As trading resumed following the new year break, benchmark Brent crude oil slipped below $56 a barrel on Friday.
After the savaging in the second half of last year, oil prices remain hostage to overproduction.
Brent has slumped to its lowest in more than five years, as top exporter Saudi Arabia and other large Gulf producers have declined to cut production in the face of fast-growing US shale oil output, despite pleas from other members in the Organization of the Petroleum Exporting Countries (OPEC).
“With no production cuts in the offing and a significant demand response years away, oversupply looks to be with us for a while,” said RBN Energy analyst Rusty Braziel in a note. “$100 a barrel crude oil prices are in the rear view mirror, at least for a couple of years.”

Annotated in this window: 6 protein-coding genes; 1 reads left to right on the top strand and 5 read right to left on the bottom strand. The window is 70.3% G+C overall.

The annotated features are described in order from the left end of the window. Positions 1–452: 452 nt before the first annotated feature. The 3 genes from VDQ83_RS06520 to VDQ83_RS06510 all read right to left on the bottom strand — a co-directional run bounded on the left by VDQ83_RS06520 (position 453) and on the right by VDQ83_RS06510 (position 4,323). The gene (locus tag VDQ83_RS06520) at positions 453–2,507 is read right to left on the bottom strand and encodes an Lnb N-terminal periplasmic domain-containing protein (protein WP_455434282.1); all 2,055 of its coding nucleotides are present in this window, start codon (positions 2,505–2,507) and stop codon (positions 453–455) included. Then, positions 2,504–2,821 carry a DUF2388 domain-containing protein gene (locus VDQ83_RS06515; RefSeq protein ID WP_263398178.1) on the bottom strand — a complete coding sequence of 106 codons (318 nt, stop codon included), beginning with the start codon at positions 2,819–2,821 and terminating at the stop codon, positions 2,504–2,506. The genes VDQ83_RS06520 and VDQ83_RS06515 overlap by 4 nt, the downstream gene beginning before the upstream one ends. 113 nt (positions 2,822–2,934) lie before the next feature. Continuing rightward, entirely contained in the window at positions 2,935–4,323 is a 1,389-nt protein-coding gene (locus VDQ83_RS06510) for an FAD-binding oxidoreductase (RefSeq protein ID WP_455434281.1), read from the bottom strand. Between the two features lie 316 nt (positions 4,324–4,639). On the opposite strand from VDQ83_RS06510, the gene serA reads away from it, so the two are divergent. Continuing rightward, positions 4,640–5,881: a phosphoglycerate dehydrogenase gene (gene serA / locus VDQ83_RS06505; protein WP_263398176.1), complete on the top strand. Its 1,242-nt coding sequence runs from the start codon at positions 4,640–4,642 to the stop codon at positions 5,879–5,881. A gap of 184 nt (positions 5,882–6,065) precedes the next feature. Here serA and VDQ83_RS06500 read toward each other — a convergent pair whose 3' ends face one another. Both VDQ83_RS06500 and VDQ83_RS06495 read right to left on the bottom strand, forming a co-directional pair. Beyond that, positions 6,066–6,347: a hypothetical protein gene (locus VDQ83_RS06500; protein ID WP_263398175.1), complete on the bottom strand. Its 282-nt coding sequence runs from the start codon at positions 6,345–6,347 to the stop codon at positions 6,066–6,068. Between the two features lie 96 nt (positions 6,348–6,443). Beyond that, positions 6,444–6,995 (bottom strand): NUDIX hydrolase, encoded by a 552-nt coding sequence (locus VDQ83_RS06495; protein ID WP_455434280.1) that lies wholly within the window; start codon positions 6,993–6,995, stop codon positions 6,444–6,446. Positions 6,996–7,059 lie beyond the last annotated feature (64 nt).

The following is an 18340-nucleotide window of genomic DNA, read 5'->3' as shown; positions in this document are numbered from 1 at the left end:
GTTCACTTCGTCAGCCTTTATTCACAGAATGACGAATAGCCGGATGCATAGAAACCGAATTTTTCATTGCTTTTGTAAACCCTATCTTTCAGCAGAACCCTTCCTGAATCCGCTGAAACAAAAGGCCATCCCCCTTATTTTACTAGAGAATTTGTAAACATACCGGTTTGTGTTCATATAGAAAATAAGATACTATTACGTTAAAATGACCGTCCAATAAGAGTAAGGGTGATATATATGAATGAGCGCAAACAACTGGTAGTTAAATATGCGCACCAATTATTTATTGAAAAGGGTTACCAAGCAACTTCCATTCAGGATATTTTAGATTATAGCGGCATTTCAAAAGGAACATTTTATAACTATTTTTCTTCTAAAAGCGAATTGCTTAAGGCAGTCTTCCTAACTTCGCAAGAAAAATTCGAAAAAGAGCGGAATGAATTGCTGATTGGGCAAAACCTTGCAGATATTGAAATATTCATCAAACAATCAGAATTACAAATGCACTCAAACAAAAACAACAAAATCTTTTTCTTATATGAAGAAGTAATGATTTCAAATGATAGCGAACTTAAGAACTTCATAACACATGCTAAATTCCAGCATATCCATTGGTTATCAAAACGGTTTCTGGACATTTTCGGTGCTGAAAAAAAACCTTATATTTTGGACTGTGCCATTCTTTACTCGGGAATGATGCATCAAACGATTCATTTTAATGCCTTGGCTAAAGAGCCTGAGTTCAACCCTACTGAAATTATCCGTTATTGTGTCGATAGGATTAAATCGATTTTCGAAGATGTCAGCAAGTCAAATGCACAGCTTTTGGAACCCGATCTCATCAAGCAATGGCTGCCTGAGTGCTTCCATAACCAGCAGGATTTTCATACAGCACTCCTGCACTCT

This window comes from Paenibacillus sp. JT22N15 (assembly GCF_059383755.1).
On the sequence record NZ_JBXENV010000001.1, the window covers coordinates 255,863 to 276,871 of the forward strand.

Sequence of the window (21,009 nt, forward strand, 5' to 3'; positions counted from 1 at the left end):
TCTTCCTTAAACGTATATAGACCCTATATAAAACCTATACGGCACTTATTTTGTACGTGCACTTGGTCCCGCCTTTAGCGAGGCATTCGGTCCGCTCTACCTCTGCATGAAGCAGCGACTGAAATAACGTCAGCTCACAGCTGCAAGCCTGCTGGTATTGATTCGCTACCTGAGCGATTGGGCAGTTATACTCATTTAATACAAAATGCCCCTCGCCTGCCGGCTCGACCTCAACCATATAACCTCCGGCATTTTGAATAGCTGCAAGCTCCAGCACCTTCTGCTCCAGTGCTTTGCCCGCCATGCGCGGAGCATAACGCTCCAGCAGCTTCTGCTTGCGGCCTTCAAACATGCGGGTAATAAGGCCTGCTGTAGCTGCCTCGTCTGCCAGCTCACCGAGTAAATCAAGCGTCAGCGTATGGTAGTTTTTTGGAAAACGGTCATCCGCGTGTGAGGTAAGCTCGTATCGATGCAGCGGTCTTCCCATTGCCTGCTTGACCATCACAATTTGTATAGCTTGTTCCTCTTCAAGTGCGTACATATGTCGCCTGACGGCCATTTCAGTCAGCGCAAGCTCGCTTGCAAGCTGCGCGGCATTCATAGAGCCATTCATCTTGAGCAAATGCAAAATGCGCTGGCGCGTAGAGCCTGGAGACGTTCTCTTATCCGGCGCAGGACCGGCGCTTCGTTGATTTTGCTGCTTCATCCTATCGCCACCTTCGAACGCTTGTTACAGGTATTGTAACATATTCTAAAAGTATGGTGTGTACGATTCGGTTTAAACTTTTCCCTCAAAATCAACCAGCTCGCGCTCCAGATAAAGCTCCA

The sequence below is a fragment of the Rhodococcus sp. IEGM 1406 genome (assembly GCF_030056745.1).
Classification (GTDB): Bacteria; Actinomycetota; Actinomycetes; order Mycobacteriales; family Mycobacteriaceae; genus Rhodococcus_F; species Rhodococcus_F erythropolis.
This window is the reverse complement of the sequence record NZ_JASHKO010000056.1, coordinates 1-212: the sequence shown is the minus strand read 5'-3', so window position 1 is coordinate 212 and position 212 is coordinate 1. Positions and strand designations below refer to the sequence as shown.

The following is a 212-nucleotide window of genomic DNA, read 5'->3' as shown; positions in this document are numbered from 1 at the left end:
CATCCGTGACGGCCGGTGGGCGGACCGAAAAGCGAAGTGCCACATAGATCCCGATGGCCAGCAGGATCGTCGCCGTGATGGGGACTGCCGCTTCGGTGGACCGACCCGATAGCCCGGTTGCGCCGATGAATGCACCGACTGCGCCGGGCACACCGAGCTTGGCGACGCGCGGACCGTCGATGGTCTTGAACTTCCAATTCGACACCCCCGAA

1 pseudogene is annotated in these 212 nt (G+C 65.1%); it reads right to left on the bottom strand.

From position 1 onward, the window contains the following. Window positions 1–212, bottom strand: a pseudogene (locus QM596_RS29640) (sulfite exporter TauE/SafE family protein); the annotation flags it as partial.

However, traders said there are investors who are placing buy orders betting prices will bounce back a bit this year as expensive oil projects are put on hold or cancelled.
At the same time we learned that Russia’s crude output last year hit a post-Soviet record high at an average of 10.58 million barrels per day.
Much of the increase came from non-state owned small producers. They increased their output by 11 percent.
Exports to China reached a new high, up 43 percent on the year as Russia seeks to diversify its energy customers.
Oil and gas revenues fund about half of Russia’s budget.
The country’s economy is slipping into recession partly because of cheap oil.
The International Energy Agency (IEA) expects Russian oil output to fall by 1.0 percent in 2015.